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Canadiens’ loss a tough pill to swallow, but progress under Ducharme continues

Two things immediately come to mind in the aftermath of the Montreal Canadiens‘ most complete effort since their last one against the Vancouver Canucks.

First, Jake Allen saying, after a 2-1 loss to the Winnipeg Jets on Feb. 27, that when Craig Berube took over from Mike Yeo and went on to coach the St. Louis Blues to the 2019 Stanley Cup, it took a good two weeks for him and his teammates to all get on the same page and on board with the plan the new coach was selling. The second is Canadiens coach Dominique Ducharme, two days later—and just five after taking over for head coach Claude Julien—saying his team was ahead of schedule in adopting his strategies.

It would be easy to lose sight of the progress the Canadiens have made since after a 2-1 shootout loss to the Canucks. This was a game Carey Price and the Canadiens deserved, one they had stolen away by a mistake in the final minute that wasn’t even egregious and a breakaway move in the shootout Bo Horvat deserves full credit for, and that had to be tough to swallow.

But what the Canadiens should take out of it was that for a third consecutive game, after his struggles cost his goaltending coach Stephane Waite his job last week, Price was nearly perfect. What they should be able to build on was their efficiency on the power play, where Jeff Petry’s goal gave them a 1-0 lead.

Another takeaway was how they played on the penalty kill, stifling over a minute of 5-on-3 pressure from the Canucks towards the end of the first period. And what they should harness is the way they controlled the game over the first 59 minutes—hounding the Canucks on the forecheck and backcheck and giving them very little breathing room—because that is exactly how Ducharme wants them to play.

“I thought we deserved better,” said Phillip Danault. “If we play the same every game, we give ourselves a chance to win every game.”

You often hear stuff like that when a team plays well but loses, but just as important as this being accurate is the fact that Danault and the rest of the Canadiens feel that way.

There’s no time to be discouraged. Not with the schedule as jammed as it is, and certainly not with as much on the line as there is each night in the North-Division race.

The Canucks pulled to within three points of the Canadiens while the Edmonton Oilers jumped three ahead with a win over the Ottawa Senators. Both teams are giving up several games in hand to Montreal, but they’re forcing the Canadiens to make the best of that opportunity and forcing them to not wallow over a game they lost but should’ve won.

The Canadiens had their chances at a convincing win Monday. Tyler Toffoli, who has 15 goals this season, missed a hat trick of them. Brendan Gallagher’s four shots were stopped. And the NHL’s second star of last week, Thatcher Demko, matched Price save for save and made one more in the shootout.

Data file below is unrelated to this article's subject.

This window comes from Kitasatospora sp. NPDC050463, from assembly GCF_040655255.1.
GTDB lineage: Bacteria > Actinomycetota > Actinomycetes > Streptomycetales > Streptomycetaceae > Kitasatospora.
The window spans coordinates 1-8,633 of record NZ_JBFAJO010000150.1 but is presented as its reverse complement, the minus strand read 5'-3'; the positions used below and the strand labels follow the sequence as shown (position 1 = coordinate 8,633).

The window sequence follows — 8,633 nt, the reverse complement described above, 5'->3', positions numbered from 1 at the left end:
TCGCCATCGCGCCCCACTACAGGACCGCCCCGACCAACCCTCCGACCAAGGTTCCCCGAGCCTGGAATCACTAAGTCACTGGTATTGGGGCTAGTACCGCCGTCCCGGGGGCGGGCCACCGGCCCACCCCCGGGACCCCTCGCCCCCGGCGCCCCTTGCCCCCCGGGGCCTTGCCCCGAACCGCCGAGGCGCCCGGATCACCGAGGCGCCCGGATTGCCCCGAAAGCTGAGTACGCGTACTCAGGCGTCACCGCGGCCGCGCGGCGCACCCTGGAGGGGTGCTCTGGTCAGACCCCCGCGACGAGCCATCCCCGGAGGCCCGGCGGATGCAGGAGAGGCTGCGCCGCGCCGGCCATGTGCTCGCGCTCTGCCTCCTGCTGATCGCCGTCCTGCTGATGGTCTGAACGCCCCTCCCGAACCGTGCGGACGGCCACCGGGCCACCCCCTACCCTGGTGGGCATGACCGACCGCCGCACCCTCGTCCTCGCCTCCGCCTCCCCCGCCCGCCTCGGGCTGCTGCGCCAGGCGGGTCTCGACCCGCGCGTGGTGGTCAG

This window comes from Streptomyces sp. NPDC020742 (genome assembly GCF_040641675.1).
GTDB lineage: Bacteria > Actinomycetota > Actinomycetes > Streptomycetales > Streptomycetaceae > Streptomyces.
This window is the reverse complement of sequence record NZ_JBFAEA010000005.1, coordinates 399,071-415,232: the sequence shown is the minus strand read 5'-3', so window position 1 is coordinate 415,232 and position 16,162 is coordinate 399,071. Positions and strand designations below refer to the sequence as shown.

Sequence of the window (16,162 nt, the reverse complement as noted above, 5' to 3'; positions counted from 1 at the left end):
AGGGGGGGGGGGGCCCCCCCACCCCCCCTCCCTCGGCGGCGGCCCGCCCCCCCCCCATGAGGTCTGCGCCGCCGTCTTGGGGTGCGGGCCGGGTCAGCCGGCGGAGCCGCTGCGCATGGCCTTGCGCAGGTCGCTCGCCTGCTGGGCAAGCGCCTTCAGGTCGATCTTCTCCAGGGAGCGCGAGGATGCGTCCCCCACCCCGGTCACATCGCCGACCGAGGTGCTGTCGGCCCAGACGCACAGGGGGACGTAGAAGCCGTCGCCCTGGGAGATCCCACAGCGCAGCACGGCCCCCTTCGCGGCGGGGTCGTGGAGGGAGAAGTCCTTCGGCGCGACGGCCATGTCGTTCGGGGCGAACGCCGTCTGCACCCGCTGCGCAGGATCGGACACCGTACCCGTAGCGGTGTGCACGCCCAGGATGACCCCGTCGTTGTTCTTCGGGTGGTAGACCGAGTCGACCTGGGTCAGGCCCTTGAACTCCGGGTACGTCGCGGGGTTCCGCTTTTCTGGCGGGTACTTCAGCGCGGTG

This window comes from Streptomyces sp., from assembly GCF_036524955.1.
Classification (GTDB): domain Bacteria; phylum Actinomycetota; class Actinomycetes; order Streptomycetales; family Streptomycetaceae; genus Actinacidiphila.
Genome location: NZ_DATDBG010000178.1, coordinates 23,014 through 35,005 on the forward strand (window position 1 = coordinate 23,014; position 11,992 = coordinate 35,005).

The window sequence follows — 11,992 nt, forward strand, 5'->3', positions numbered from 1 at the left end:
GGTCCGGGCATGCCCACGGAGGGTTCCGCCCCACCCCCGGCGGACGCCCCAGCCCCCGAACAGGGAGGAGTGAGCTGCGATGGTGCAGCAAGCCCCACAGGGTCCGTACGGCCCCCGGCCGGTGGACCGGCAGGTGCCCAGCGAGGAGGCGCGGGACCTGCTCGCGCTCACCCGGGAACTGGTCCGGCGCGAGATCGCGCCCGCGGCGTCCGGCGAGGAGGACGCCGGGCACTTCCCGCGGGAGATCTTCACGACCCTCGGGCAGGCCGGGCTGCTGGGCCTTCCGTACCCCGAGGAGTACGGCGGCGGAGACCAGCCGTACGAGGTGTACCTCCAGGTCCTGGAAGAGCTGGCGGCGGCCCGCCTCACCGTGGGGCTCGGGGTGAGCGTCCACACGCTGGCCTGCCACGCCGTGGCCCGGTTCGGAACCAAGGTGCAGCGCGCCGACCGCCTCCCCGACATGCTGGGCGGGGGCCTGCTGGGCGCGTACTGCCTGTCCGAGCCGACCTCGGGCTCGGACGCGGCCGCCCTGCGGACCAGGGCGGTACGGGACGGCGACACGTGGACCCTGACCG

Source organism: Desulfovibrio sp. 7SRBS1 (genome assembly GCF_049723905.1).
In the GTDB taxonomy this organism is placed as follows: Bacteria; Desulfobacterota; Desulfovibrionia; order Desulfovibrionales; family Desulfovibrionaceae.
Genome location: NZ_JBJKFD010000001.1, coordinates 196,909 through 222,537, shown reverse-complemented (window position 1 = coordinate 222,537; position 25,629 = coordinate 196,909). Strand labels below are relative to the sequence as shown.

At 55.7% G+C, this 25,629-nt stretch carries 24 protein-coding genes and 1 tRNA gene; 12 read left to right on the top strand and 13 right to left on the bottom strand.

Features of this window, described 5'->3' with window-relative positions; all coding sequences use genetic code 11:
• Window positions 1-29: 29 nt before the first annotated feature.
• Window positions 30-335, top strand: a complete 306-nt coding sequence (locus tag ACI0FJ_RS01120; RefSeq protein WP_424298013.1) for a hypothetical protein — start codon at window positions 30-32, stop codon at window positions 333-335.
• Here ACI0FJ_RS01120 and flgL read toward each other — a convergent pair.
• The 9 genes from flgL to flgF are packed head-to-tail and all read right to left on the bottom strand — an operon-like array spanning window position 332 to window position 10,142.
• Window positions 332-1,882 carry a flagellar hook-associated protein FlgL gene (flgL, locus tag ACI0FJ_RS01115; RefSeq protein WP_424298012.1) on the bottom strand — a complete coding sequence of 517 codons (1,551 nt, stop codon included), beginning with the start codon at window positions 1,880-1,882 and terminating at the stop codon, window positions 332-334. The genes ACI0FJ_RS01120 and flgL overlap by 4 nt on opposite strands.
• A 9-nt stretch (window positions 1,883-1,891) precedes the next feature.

But when Petry said, “I think the style of play was the way we want to play,” boy, was he ever right. And it’s been building since Ducharme took over, with the team having taken six of eight points available in the standings over its four games coming into Monday’s at Rogers Arena, with a power play that’s been humming along at over 40 per cent under new assistant coach and former Canucks player Alex Burrows, and with a penalty kill that has eliminated more than 80 per cent of the opposition’s chances.

Even in overtime, where the Canadiens have now failed to generate a goal in each of their seven attempts, there was improvement on this night.

“It wasn’t perfect,” said Ducharme, but he also rightfully pointed to a puck-possession strategy being implemented that could bear fruit soon. One that would’ve worked better if not for two loose plays in which the Canadiens turned over the puck while they were in full control of it.

It’s why when Price was asked what the team could do better there, he sarcastically laughed and said, “Score first, probably.”

Outside of that, and the missed chances to make this one a laugher, the Canadiens built on the good they established in a 7-1 win over the Jets last Saturday.

“We’re just eliminating plays,” said Price. “Trying to eliminate their speed. When you’re on top of your game and you’re working in unison, the system works.”

And when it broke down, there was Price. He turned three top-quality chances from Canucks sniper Brock Boeser aside and made other hard saves on Boeser’s teammates look easy.

An overaggressive play from the Canadiens in the neutral zone left Adam Gaudette some room with Demko on the bench and the Canucks skating 6-on-5. The Vancouver sniper wired a slap shot from inside the circle that clanked off the far post and went in to tie the game 1-1 with 41 seconds to play.

Ducharme called it “the perfect shot from where he shot it.”

“The percentage of that puck going in is not really high, but it did,” he added.

But the coach also said this about how Montreal played the game: “I don’t think we gave them much tonight…

“Without the puck, the way we’re coming back and applying pressure, forcing plays and creating turnovers, we’re doing a good job. So a lot of good things…

“We’ll be back on Wednesday and making sure we take what we’ve done in the last four-five games and we keep making it better.”

The Canadiens hadn’t played as well since a 5-3 win over the Canucks at the Bell Centre on Feb. 2.

In truth, they played better in this one, and did so against a Vancouver team that has been much better of late. And if they play as well against the Canucks in less 48 hours, they’ll walk away winners.



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